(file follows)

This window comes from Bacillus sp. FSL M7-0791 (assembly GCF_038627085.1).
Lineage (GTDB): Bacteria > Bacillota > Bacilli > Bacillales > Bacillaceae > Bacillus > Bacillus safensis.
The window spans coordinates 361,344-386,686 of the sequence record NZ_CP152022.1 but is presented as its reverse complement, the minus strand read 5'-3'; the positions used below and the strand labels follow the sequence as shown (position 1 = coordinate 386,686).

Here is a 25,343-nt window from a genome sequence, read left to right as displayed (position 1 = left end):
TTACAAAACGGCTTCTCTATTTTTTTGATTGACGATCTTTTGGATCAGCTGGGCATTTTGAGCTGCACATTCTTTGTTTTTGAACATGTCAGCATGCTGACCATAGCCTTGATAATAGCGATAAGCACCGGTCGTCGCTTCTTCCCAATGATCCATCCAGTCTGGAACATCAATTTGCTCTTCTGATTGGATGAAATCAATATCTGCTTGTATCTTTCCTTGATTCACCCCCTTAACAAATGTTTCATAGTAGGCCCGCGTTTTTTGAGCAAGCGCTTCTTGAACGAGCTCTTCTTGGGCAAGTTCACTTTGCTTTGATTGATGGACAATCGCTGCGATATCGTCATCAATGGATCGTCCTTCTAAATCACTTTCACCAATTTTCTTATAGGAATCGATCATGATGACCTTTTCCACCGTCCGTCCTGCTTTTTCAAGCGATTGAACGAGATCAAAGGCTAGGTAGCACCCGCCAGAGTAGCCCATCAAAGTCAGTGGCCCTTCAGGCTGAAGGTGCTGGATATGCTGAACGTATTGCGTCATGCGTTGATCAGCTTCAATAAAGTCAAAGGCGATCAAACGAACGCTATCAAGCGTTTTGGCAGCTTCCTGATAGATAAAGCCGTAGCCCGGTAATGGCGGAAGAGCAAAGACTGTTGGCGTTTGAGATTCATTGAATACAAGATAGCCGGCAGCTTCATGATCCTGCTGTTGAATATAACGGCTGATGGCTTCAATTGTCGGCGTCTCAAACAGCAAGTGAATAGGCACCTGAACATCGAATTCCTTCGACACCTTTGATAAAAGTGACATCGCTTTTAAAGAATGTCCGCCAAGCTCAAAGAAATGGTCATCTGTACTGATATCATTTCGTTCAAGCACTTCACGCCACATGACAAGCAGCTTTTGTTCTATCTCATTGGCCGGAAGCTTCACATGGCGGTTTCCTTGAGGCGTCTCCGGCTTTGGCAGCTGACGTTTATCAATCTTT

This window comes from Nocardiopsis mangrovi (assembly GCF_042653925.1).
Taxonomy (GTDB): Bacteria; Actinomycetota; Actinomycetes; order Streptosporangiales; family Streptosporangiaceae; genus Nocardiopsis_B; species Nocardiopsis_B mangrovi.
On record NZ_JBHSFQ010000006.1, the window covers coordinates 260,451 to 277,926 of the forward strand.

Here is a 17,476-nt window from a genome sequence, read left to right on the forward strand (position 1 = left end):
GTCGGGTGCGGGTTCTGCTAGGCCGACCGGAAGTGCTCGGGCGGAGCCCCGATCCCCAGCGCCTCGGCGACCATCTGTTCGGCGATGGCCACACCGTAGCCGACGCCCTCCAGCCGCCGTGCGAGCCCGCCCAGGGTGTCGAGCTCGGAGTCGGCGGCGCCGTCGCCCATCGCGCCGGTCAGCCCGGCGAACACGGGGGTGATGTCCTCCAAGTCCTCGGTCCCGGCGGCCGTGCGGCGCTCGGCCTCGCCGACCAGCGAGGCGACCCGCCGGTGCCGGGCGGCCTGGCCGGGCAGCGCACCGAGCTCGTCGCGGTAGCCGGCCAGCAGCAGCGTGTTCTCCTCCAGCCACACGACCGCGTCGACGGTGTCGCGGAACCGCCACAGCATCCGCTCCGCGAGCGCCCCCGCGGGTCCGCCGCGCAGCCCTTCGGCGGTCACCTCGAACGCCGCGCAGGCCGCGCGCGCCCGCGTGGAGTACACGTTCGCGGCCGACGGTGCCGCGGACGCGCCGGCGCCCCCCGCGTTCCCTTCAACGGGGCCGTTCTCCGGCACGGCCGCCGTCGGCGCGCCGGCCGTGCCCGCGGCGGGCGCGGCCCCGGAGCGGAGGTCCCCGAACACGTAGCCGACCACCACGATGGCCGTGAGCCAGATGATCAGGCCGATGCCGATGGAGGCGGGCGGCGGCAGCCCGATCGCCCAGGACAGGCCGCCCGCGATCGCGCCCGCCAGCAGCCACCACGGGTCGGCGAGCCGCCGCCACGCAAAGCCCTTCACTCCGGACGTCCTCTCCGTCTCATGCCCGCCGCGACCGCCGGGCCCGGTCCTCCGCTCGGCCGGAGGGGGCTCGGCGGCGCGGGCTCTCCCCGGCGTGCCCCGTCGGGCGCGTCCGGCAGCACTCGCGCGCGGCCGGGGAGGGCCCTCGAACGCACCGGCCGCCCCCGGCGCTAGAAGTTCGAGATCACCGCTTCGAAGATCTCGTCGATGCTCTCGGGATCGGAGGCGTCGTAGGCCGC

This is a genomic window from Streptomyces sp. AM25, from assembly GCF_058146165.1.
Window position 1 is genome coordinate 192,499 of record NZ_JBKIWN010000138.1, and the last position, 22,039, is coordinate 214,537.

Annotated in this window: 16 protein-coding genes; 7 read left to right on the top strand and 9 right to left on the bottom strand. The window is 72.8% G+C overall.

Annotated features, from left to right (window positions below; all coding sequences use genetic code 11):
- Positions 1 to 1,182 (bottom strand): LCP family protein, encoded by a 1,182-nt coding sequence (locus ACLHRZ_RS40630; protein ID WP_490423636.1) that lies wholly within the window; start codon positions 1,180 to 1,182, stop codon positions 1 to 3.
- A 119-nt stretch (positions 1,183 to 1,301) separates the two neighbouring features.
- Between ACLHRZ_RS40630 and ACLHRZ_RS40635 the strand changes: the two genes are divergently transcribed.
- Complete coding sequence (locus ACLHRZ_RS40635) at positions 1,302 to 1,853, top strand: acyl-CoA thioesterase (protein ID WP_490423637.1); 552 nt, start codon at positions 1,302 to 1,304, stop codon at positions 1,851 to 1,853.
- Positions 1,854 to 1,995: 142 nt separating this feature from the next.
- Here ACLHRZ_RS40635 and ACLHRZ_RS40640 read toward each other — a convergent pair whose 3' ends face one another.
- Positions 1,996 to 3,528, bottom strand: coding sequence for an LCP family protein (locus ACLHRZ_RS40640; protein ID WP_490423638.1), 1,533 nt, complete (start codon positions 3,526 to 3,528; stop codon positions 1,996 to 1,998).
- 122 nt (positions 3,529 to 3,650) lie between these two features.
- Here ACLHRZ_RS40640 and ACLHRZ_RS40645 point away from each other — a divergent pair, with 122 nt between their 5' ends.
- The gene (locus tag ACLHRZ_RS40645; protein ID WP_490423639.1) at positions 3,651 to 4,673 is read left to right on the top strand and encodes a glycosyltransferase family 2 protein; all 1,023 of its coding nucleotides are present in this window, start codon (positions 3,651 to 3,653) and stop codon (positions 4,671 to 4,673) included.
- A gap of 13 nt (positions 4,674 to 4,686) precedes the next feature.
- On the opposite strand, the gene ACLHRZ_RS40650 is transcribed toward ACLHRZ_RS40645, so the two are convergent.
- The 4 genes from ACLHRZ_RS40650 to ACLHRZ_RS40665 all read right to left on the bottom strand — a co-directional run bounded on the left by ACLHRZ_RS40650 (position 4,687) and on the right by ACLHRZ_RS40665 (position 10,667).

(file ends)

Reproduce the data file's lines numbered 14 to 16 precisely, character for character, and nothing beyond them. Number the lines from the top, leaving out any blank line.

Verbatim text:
Annotated features, from left to right (window positions below; all coding sequences use genetic code 11):
- Positions 1 to 1,182 (bottom strand): LCP family protein, encoded by a 1,182-nt coding sequence (locus ACLHRZ_RS40630; protein ID WP_490423636.1) that lies wholly within the window; start codon positions 1,180 to 1,182, stop codon positions 1 to 3.
- A 119-nt stretch (positions 1,183 to 1,301) separates the two neighbouring features.